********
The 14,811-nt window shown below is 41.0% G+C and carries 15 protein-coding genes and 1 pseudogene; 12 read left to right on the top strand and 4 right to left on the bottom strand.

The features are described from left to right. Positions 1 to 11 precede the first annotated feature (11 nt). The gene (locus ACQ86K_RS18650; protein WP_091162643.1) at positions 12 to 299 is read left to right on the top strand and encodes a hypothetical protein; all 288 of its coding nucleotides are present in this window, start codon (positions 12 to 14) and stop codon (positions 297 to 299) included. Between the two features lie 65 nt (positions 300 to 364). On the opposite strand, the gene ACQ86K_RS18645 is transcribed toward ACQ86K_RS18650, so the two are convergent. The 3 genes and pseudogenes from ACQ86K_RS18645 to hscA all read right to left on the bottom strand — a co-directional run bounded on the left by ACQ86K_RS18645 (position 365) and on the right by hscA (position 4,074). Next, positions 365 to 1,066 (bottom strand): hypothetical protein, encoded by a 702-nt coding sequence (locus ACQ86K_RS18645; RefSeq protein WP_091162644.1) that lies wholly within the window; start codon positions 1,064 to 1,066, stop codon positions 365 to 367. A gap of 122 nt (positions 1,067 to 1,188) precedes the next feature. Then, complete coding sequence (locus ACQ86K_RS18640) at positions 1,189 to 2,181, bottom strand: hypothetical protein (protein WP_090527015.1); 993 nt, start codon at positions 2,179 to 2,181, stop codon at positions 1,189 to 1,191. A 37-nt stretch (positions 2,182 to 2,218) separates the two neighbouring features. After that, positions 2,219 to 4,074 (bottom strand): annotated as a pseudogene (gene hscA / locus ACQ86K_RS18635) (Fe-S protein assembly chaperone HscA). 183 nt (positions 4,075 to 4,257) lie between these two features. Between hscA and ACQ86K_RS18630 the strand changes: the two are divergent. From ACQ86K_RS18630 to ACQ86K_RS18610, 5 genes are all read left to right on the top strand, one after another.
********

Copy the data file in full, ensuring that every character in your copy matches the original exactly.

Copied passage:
The 14,811-nt window shown below is 41.0% G+C and carries 15 protein-coding genes and 1 pseudogene; 12 read left to right on the top strand and 4 right to left on the bottom strand.

The features are described from left to right. Positions 1 to 11 precede the first annotated feature (11 nt). The gene (locus ACQ86K_RS18650; protein WP_091162643.1) at positions 12 to 299 is read left to right on the top strand and encodes a hypothetical protein; all 288 of its coding nucleotides are present in this window, start codon (positions 12 to 14) and stop codon (positions 297 to 299) included. Between the two features lie 65 nt (positions 300 to 364). On the opposite strand, the gene ACQ86K_RS18645 is transcribed toward ACQ86K_RS18650, so the two are convergent. The 3 genes and pseudogenes from ACQ86K_RS18645 to hscA all read right to left on the bottom strand — a co-directional run bounded on the left by ACQ86K_RS18645 (position 365) and on the right by hscA (position 4,074). Next, positions 365 to 1,066 (bottom strand): hypothetical protein, encoded by a 702-nt coding sequence (locus ACQ86K_RS18645; RefSeq protein WP_091162644.1) that lies wholly within the window; start codon positions 1,064 to 1,066, stop codon positions 365 to 367. A gap of 122 nt (positions 1,067 to 1,188) precedes the next feature. Then, complete coding sequence (locus ACQ86K_RS18640) at positions 1,189 to 2,181, bottom strand: hypothetical protein (protein WP_090527015.1); 993 nt, start codon at positions 2,179 to 2,181, stop codon at positions 1,189 to 1,191. A 37-nt stretch (positions 2,182 to 2,218) separates the two neighbouring features. After that, positions 2,219 to 4,074 (bottom strand): annotated as a pseudogene (gene hscA / locus ACQ86K_RS18635) (Fe-S protein assembly chaperone HscA). 183 nt (positions 4,075 to 4,257) lie between these two features. Between hscA and ACQ86K_RS18630 the strand changes: the two are divergent. From ACQ86K_RS18630 to ACQ86K_RS18610, 5 genes are all read left to right on the top strand, one after another.